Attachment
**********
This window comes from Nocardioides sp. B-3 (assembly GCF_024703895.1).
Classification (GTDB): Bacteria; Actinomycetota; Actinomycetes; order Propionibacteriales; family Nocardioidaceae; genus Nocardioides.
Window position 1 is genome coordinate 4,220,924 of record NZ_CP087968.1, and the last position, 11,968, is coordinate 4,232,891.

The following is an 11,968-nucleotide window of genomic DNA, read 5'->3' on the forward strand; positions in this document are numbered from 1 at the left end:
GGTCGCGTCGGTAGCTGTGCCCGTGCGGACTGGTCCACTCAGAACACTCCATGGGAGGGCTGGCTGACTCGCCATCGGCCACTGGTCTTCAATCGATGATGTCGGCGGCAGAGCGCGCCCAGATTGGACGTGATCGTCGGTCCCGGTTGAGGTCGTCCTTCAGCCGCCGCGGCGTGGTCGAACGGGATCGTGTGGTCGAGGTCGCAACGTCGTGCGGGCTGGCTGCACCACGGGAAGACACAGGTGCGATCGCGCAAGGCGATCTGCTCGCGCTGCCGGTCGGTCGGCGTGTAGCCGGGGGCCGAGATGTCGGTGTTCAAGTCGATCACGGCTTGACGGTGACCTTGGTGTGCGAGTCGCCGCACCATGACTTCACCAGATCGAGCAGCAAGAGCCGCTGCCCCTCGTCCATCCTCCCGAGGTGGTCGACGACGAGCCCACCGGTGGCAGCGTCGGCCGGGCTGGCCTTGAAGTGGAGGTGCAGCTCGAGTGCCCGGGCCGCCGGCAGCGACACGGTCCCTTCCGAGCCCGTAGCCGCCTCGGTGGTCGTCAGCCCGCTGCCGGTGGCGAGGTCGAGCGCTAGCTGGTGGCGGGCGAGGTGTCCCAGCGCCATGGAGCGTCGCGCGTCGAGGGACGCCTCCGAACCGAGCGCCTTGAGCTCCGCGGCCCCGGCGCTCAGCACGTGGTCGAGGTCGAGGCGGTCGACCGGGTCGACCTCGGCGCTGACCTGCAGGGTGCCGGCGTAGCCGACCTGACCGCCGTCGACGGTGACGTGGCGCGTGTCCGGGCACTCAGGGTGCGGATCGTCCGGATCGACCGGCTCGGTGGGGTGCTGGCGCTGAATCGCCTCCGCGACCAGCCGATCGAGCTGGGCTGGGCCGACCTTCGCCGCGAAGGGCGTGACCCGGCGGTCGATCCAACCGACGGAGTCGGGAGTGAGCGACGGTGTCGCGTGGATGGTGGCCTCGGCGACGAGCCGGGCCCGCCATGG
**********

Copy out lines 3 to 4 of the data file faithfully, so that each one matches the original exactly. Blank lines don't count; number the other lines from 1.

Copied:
Window position 1 is genome coordinate 4,220,924 of record NZ_CP087968.1, and the last position, 11,968, is coordinate 4,232,891.

The following is an 11,968-nucleotide window of genomic DNA, read 5'->3' on the forward strand; positions in this document are numbered from 1 at the left end: